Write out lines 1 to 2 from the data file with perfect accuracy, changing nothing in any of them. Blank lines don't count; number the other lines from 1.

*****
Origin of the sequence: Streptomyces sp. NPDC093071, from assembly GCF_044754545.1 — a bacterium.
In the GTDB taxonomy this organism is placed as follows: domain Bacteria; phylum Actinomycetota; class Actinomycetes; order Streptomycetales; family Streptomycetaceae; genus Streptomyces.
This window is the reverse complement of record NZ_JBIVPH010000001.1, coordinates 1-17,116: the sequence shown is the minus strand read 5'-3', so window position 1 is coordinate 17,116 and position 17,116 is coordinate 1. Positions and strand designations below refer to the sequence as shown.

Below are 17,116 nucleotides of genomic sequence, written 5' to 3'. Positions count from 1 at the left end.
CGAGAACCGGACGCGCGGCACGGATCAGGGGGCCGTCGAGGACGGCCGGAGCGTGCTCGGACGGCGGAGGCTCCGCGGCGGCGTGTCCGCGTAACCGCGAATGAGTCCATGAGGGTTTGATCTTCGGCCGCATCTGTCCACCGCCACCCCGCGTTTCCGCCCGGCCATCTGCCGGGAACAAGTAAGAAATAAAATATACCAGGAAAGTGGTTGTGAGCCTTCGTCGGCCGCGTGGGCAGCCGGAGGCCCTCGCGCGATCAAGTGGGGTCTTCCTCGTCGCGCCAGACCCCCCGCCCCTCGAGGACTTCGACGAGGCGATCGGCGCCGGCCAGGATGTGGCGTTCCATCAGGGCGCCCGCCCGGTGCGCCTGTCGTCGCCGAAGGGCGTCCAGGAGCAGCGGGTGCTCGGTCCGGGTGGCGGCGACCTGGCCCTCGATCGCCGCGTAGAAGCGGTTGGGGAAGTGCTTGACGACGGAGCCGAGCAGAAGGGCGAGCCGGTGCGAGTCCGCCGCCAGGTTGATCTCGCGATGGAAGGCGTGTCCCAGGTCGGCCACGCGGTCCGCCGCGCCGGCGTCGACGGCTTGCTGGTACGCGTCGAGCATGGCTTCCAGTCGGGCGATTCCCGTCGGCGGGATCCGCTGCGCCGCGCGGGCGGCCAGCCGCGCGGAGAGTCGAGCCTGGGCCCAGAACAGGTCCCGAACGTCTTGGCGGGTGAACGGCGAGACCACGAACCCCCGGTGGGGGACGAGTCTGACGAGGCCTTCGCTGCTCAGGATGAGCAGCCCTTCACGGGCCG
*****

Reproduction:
Origin of the sequence: Streptomyces sp. NPDC093071, from assembly GCF_044754545.1 — a bacterium.
In the GTDB taxonomy this organism is placed as follows: domain Bacteria; phylum Actinomycetota; class Actinomycetes; order Streptomycetales; family Streptomycetaceae; genus Streptomyces.